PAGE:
Not your normal net, cleaning up ocean plastics

Paige Sanders, Photography Editor

People may be surprised when hearing a 600 meter long net it set out to sea in order to collect clusters of plastic from the Great Pacific Garbage Patch. This patch is located between the coasts of California and Hawaii.

However, this so called “largest cleanup in history” may very well be the key to the survival of our planet. Chief operator of The Ocean Cleanup, Lonneke Holierhoek says, “I’m convinced our project does give hope, not false hope. We are solving a serious environmental problem with the cleanup. It also shows we do not have to give up.”

System 001, launched by The Ocean Cleanup on Sept. Eighth, has a goal to reduce 90 percent of plastic consumed in The Great Pacific Garbage patch by 2040. A new era is being born as this cleanup may solve the mystery of how to clean all plastic clumped in the ocean.

In general, this launch was set out in order to decrease the amount of plastic in the ocean. “We are in a big hurry,” Holierhoek said. “We really see the urgency to start the cleanup because there’s so much harm that could happen with this plastic that’s floating out there.”

The problem is that this operation needs to happen fast over the course of 20 years or so in order to reduce 90 percent of The Great Pacific Patch. This net is not going to do all the work. It will definitely benefit the health of the ocean, but we as human beings are in charge of keeping this planet healthy. As a society, disposing waste in proper bins such as trash and recycling is key. Not disposing of waste property, can lead to harm of marine animals because plastic can break down into even smaller particles making it extremely dangerous for the health of all living things in the ocean.

This cleanup is based upon a net system that is designed as a u-shaped tube and is 600 meters long with a 10 foot “skirt” or net hanging from it. This strategic design was made to surface the top of the ocean where most plastic lies. “We try and explain it like a leaf blower,” Holierhoek said. There is so much plastic lying in the ocean and particularly the patches. “For the future, we think we may need an even bigger size,” Holierhoek said.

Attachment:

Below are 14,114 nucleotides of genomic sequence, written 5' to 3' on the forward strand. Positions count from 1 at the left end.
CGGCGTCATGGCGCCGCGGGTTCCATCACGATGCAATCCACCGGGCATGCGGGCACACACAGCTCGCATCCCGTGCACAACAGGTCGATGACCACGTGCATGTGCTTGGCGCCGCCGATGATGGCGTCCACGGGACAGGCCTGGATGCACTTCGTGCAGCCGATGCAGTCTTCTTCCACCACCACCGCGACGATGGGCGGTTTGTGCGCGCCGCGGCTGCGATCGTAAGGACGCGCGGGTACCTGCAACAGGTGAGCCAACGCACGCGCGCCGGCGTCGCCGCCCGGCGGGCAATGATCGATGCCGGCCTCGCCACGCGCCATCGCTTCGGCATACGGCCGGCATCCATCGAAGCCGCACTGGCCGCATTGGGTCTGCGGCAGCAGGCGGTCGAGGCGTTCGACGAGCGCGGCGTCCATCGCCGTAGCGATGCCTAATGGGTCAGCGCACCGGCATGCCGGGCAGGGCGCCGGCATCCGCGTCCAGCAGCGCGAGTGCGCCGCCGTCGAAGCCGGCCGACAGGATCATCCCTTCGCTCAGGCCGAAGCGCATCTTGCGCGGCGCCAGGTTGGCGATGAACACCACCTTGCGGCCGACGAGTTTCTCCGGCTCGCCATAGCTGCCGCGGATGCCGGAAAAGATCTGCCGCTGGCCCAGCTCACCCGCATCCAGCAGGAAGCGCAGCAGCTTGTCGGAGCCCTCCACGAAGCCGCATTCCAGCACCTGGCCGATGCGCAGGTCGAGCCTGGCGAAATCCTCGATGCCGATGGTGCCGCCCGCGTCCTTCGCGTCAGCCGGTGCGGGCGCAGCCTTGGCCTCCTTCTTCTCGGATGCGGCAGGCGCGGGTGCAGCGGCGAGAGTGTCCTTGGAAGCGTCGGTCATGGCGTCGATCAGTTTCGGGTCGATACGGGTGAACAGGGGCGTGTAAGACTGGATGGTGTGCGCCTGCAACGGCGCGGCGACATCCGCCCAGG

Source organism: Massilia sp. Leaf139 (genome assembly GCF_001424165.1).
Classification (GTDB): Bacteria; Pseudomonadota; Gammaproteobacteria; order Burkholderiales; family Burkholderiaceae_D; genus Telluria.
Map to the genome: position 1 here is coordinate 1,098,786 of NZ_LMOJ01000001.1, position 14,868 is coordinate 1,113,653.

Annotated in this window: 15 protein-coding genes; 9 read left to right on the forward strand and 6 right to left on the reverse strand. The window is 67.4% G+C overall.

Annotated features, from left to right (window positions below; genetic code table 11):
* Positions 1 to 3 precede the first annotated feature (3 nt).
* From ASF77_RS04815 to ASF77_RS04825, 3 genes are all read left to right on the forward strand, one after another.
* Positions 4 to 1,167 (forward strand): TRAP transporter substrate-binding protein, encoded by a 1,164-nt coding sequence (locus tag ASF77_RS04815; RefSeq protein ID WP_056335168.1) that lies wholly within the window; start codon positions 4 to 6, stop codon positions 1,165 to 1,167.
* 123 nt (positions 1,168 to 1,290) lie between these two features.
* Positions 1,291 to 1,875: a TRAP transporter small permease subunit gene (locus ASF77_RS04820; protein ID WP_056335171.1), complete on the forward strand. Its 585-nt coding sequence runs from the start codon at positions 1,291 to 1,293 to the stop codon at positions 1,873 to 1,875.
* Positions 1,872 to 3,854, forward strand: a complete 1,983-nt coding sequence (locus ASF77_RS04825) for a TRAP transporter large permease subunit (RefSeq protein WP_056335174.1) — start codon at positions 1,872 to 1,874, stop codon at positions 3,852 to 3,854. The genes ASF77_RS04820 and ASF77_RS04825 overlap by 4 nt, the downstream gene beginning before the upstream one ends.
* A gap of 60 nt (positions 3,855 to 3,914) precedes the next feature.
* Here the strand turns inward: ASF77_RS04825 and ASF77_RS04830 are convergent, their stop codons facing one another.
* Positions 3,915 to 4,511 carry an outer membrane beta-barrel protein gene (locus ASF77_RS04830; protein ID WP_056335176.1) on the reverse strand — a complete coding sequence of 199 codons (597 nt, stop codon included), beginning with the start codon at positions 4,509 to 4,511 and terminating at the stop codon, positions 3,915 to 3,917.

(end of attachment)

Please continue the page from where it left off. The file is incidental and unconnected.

Without this system, having to pick up all pieces of trash and plastic one-by-one is extremely time consuming. This cleanup system allows plastic to be collected in a more efficient and simpler way. The current size and efficiently of the tube-net system was perfect for the first launch of this cleanup. If humans do not do their role in society to dispose trash properly, a bigger net will be needed to perform the next cleanup because more plastic will be clustered in the ocean.

It’s better to think of the garbage patches as, flecks of pepper floating throughout a bowl of soup, rather than a skim of fat that accumulates (or sits) on the surface.”

— National Ocean and Atmospheric Administration

It’s often reported The Great Pacific Garbage Patch is twice the size of Texas. There are five garbage patches in the ocean, The Great Pacific being the largest. These patches are described as “floating landfills”. The NOAA (National Ocean and Atmospheric Administration) cites “It’s better to think of the garbage patches as, flecks of pepper floating throughout a bowl of soup, rather than a skim of fat that accumulates (or sits) on the surface.”

It’s extremely scary to think a giant patch filled with plastic is floating in the middle of the ocean. It is bigger than one of the largest states in America and nothing in the ocean should be as big as that; especially something that is harmful to it. Imagine a sea turtle struggling to swim and survive while a plastic jug is wrapped around it in rope. No animal should ever have to suffer due to something that humans are causing. If humans do not contribute to reducing the size of The Great Pacific Garbage Patch and furthermore all five patches, it will take a toll on the effectiveness of how quickly we can get this job done.

The Great Pacific garbage patch is a major concern in the health of our ocean. The Ocean Cleanup firmly believes all plastic clustered in the ocean, is a complex issue and believes they have created the best method for efficient plastic removal.

However, there are people who believe The Ocean Cleanup is not an ethical method for removing all plastic from the ocean. Reporter Hallie Detrick cites from Miriam Goldstein who has a Ph.D in biological oceanography and is director of ocean policy at the Center for American Progress, reported to CNN, “I am concerned the device The Ocean Cleanup used, will create its own environment and will disrupt the ecosystem by collecting small marine life such as plankton. There are other systems being launched such as a trash wheel operating Baltimore’s Harbor, has reportedly removed nearly two million pounds of waste in four years.”

The Ocean Cleanup has launched and will continue to launch the tube-net system as the most effective and efficient way to collect plastic from The Great Pacific Garbage Patch. This system will not and can not be the only tool to cleaning our ocean for good. Humans will have to work together as a society and contribute to less plastic being consumed in the ocean. If this task is not contributed by the help of human hands, society could be looking at a devastating end to that health of our planet.